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Clin Exp Emerg Med > Volume 2(1); 2015 > Article
Huh, Park, Jung, Oh, and Choi: Clinical insights for early detection of acute transverse myelitis in the emergency department

Abstract

Objective

Acute transverse myelitis (ATM) is characterized by motor weakness, sensory changes, and autonomic dysfunction. However, diagnosis of ATM is based on early-stage clinical features only (and clarification of the cause of disease), which are difficult for emergency department (ED) physicians owing to low incidence rates. We performed retrospective analysis of ATM in order to provide clinical insights for early detection.

Methods

Medical records of patients, who were finally diagnosed with ATM from January 2005 to February 2013, were investigated. Data, including demographics, clinical findings, and radiographic findings, were reviewed.

Results

Forty-six patients were included in the present study, with a mean age of 43.4 years. Sensory changes were identified in 45 patients (97.8%), motor weakness in 33 patients (71.7%), and autonomic dysfunction in 35 patients (76.1%). Thirty patients (65.2%) showed high signal intensity in T2-weighted magnetic resonance imaging (MRI), with lesions most frequently found in the thoracic level of the spinal cord (56.7%). There were discrepancies between sensory changes and levels of MRI lesions. Thirty-five patients (76.1%) were diagnosed with idiopathic ATM. Initial diagnostic impressions in the ED were herniated intervertebral disc (38.7%), stroke (19.4%), Guillain-Barré syndrome (12.9%), cauda equina syndrome (9.7%), ATM (9.7%), and others (9.7%).

Conclusion

When a patient presents with motor weakness, sensory changes, or autonomic dysfunction, ATM should be initially considered as a differential diagnosis, unless the ED physician’s impression after initial evaluation is clear.

INTRODUCTION

Acute transverse myelitis (ATM) is a myelopathy that is characterized by acute or sub-acute motor, sensory, and autonomic spinal cord dysfunctions [1-3]. The pathophysiology of ATM remains unclear, but may be caused by a block of ascending and descending spinal tracts at specific levels of the spinal cord [1]. Symptoms and signs of motor, sensory, and autonomic nervous dysfunction may occur simultaneously, but their occurrence depends on the spinal cord levels involved [3-5]. ATM develops typically over the course of hours to days, with a longer course possible in some cases [1,3,6]. Bilateral symptoms and signs below the level of the spinal cord lesion, characterized by clear sensory demarcation, can occur [1,3,6]. In ATM, clinical symptoms and signs repeatedly and additionally occur for different reasons. One-third of patients with ATM recover completely, another one-third show residual neurologic deficits that are clinically moderate, and the remaining onethird show residual neurologic deficits that are clinically severe. Prognosis is poor when ATM shows a rapid course of progression or spinal shock [2,7]. Therefore, early detection and treatment decisions determine the prognosis of ATM [6].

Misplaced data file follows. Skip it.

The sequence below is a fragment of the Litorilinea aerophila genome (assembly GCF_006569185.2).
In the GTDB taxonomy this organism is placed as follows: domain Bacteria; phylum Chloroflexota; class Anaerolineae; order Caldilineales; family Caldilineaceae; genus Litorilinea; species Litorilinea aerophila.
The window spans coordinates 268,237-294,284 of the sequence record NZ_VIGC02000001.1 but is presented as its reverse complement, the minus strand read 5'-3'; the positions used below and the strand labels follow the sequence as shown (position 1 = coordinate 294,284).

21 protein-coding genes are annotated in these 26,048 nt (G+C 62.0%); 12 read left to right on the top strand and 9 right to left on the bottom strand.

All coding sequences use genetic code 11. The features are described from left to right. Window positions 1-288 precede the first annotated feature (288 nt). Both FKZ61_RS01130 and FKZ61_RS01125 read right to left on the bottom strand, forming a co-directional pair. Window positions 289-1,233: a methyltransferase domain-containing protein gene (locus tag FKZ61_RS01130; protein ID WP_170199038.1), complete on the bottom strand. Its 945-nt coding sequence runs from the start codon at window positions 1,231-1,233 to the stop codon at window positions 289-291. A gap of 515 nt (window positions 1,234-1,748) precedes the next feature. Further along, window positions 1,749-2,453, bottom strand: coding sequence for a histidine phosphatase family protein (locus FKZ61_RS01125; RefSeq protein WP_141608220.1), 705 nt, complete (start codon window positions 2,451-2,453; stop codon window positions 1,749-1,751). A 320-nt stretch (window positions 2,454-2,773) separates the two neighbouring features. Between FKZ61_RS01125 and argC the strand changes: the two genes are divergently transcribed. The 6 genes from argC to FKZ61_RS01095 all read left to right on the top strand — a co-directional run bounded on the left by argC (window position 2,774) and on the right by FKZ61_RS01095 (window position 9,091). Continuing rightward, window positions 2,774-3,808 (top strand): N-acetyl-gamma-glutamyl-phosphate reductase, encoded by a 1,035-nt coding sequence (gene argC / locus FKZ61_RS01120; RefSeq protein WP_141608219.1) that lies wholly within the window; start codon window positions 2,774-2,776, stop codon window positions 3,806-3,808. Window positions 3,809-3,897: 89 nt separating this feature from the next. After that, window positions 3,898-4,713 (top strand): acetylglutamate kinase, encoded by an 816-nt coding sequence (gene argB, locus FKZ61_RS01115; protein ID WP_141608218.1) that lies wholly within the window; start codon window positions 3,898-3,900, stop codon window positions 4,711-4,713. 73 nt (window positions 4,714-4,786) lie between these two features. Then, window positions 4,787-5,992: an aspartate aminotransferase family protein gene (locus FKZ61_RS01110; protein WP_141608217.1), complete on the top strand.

Previous studies report that incidence rates of ATM vary in range from 1.34 to 4.6 per million [1,3,6]. Because of the low incidence rate, emergency department (ED) physicians lack familiarity with ATM. It can be difficult for ED physicians to consider the diagnosis of ATM for patients with atypical clinical features at ED admission. Therefore, we think it is important for ED physicians to be well aware of the disease entity in advance. We performed retrospective analysis of cases finally diagnosed with ATM from January 2005 to February 2013 to provide ED physicians with clinical insights for early detection.

METHODS

Study design and setting

Patients who were admitted to the ED at Ajou University Hospital and were finally diagnosed with ATM from January 2005 to February 2013 were included in the present study. This study was approved by our institutional review board, which deemed it exempt from the informed consent requirement. We used the following diagnostic criteria for ATM: 1) bilateral sensorimotor and autonomic spinal cord dysfunctions that are not necessarily symmetric; 2) clearly defined sensory level; 3) progression to nadir of clinical deficits between 4 hours and 21 days after the onset of symptoms; 4) demonstration of spinal cord inflammation (e.g., cerebrospinal fluid pleocytosis, elevated IgG index, or magnetic resonance imaging [MRI] revealing a gadolinium-enhancing cord lesion); and 5) exclusion of compressive, postradiation, neoplastic, and vascular causes [1,7]. We investigated retrospectively the medical records of patients with regard to sex, age, medical history, course of disease, symptoms and signs, results of physical examinations (including neurologic examinations), initial impression in the ED, time from ED admission to clinical department referral, laboratory results (including spinal tapping), neuroimaging results, and clinical course.